Moderate-intensity exercise for 30 minutes or more on most days of the week can effectively reduce your risks of developing heart disease, cancer and obesity. For most people, walking and running are efficient and convenient forms of cardiovascular exercise. Jogging, which is somewhere between these two activities, offers several health benefits as well.
Weight Loss and Control
The Harvard Medical School says that half an hour of a walk-jog interval routine can help a 125-lb. person burn 180 calories. In comparison, running at 5 mph would burn 240 calories. Considering the fact that jogging is not as demanding as running, the weight loss benefits are substantial. Jogging can also be the perfect training program for people who want to progress to high-speed running.
Jogging is a weight-bearing activity that helps improve bone density and strength. A 2001 study by the National Health and Nutrition Examination Survey found that men who jogged had stronger bones than those who were physically inactive. The exercise is so beneficial that participating in it as infrequently as once a month also improves bone mass.
Prevention and Management of Joint Problems
Contrary to popular belief, jogging can actually be beneficial to people with rheumatoid arthritis, says the Arthritis Foundation. The exercise improves strength, mental well-being and the ability to perform daily activities. Jogging may also ward off osteoarthritis and osteoporosis, because it helps you control your weight and strengthens your bones and the muscles around your joints. People with arthritis must consult their doctors before taking up any physical activity and avoid exerting joints that are swollen or painful.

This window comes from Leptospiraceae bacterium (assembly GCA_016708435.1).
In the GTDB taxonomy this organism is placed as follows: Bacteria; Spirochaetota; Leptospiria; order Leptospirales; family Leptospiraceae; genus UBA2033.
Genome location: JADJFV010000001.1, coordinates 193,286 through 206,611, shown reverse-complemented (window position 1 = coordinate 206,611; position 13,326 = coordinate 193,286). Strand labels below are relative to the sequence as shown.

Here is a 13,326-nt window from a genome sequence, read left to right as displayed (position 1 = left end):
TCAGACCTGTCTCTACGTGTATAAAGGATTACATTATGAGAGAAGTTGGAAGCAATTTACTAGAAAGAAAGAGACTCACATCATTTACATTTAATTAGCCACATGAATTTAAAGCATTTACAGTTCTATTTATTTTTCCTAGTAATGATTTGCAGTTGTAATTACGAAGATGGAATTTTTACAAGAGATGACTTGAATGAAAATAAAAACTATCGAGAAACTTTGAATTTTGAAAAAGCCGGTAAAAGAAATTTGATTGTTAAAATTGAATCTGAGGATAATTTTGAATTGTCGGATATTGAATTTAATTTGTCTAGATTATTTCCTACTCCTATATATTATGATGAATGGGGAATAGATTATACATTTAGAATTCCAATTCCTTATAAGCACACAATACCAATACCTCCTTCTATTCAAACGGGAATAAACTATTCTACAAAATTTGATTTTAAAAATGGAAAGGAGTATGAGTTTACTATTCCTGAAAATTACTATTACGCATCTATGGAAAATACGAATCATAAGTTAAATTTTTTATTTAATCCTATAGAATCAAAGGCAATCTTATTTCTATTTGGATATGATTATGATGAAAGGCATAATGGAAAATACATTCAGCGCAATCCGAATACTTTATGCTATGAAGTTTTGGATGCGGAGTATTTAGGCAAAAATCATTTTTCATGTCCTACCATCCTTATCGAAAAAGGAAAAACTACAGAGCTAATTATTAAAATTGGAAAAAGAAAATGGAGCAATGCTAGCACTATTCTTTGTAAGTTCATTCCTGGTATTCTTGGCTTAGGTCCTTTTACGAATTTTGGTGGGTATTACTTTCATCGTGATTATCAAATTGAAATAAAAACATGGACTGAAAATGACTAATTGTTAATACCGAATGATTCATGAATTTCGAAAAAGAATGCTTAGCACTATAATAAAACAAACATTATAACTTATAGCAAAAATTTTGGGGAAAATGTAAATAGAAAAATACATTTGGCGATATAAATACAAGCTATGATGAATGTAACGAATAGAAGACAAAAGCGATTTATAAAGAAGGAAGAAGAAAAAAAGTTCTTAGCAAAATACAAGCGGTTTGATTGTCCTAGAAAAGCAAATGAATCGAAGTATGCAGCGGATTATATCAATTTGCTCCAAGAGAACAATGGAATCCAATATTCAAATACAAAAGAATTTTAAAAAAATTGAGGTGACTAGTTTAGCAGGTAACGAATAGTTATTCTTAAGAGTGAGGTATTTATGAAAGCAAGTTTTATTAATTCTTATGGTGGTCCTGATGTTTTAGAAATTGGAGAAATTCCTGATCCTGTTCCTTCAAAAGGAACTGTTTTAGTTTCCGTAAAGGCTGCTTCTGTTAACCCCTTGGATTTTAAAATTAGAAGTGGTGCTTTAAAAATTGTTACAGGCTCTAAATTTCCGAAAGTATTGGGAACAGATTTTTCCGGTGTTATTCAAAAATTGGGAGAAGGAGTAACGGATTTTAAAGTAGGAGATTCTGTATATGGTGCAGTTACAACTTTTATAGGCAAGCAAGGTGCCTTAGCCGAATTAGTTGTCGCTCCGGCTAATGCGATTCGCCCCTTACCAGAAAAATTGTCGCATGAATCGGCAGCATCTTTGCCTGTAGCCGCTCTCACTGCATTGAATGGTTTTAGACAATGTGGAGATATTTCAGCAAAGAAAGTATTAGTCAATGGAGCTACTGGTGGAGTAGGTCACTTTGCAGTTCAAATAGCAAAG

Improved Cardiovascular Health
Jogging helps you control your blood pressure, blood sugar and cholesterol levels. It can help lower the risk of heart disease and stroke. According to the American Council on Exercise, joggers are less likely to take up or continue smoking, which can lead to a host of other ailments. Jogging also improves your mood and reduces feelings of depression, anxiety and stress.
- American Heart Association: Physical Activity
- Harvard Medical School: Walking: Your steps to health
- Harvard Medical School; Calories burned in 30 minutes for people of three different weights; July 2004
- Arthritis Today; High-Intensity Exercise and Arthritis; Lissa Poirot
- American Council on Exercise: Jog Your Bones Stronger
- Arthritis Foundation: Preventing Arthritis